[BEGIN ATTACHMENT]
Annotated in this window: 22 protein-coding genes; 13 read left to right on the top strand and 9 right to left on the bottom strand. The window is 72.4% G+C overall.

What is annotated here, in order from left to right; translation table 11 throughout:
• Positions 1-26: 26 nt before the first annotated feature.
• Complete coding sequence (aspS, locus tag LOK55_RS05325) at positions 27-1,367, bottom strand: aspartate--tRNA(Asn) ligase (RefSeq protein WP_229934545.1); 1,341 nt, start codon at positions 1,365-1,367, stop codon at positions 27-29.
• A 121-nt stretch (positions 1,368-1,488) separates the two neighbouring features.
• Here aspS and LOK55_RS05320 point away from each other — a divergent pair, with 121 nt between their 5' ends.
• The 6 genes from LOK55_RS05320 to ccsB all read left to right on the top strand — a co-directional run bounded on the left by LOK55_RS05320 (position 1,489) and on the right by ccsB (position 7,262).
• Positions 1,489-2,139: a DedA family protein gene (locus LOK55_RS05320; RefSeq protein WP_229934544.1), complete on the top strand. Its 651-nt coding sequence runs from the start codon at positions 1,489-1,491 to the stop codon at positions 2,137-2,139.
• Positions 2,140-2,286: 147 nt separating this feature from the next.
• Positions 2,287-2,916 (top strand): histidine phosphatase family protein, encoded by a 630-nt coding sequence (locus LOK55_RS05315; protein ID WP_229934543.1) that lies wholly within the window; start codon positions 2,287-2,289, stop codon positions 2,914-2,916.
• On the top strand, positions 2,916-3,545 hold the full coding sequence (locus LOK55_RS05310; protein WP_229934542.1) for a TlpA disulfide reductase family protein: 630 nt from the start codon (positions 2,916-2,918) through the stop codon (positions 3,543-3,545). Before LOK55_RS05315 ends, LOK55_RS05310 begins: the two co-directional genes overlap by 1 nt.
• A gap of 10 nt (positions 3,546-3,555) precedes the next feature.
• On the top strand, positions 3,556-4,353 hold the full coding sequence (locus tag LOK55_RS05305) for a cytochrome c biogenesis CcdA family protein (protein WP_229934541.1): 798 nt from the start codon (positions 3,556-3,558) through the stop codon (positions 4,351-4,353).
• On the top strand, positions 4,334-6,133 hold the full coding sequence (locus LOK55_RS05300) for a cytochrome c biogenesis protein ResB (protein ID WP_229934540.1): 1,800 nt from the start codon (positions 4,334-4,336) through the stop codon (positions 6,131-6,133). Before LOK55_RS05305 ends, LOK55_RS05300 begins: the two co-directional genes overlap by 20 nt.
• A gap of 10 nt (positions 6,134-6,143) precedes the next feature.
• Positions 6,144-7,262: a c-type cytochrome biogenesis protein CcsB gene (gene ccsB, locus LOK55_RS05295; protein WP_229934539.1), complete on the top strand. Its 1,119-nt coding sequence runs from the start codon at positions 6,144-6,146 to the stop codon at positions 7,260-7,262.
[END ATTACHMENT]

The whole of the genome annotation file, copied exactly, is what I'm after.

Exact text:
Annotated in this window: 22 protein-coding genes; 13 read left to right on the top strand and 9 right to left on the bottom strand. The window is 72.4% G+C overall.

What is annotated here, in order from left to right; translation table 11 throughout:
• Positions 1-26: 26 nt before the first annotated feature.
• Complete coding sequence (aspS, locus tag LOK55_RS05325) at positions 27-1,367, bottom strand: aspartate--tRNA(Asn) ligase (RefSeq protein WP_229934545.1); 1,341 nt, start codon at positions 1,365-1,367, stop codon at positions 27-29.
• A 121-nt stretch (positions 1,368-1,488) separates the two neighbouring features.
• Here aspS and LOK55_RS05320 point away from each other — a divergent pair, with 121 nt between their 5' ends.
• The 6 genes from LOK55_RS05320 to ccsB all read left to right on the top strand — a co-directional run bounded on the left by LOK55_RS05320 (position 1,489) and on the right by ccsB (position 7,262).
• Positions 1,489-2,139: a DedA family protein gene (locus LOK55_RS05320; RefSeq protein WP_229934544.1), complete on the top strand. Its 651-nt coding sequence runs from the start codon at positions 1,489-1,491 to the stop codon at positions 2,137-2,139.
• Positions 2,140-2,286: 147 nt separating this feature from the next.
• Positions 2,287-2,916 (top strand): histidine phosphatase family protein, encoded by a 630-nt coding sequence (locus LOK55_RS05315; protein ID WP_229934543.1) that lies wholly within the window; start codon positions 2,287-2,289, stop codon positions 2,914-2,916.
• On the top strand, positions 2,916-3,545 hold the full coding sequence (locus LOK55_RS05310; protein WP_229934542.1) for a TlpA disulfide reductase family protein: 630 nt from the start codon (positions 2,916-2,918) through the stop codon (positions 3,543-3,545). Before LOK55_RS05315 ends, LOK55_RS05310 begins: the two co-directional genes overlap by 1 nt.
• A gap of 10 nt (positions 3,546-3,555) precedes the next feature.
• On the top strand, positions 3,556-4,353 hold the full coding sequence (locus tag LOK55_RS05305) for a cytochrome c biogenesis CcdA family protein (protein WP_229934541.1): 798 nt from the start codon (positions 3,556-3,558) through the stop codon (positions 4,351-4,353).
• On the top strand, positions 4,334-6,133 hold the full coding sequence (locus LOK55_RS05300) for a cytochrome c biogenesis protein ResB (protein ID WP_229934540.1): 1,800 nt from the start codon (positions 4,334-4,336) through the stop codon (positions 6,131-6,133). Before LOK55_RS05305 ends, LOK55_RS05300 begins: the two co-directional genes overlap by 20 nt.
• A gap of 10 nt (positions 6,134-6,143) precedes the next feature.
• Positions 6,144-7,262: a c-type cytochrome biogenesis protein CcsB gene (gene ccsB, locus LOK55_RS05295; protein WP_229934539.1), complete on the top strand. Its 1,119-nt coding sequence runs from the start codon at positions 6,144-6,146 to the stop codon at positions 7,260-7,262.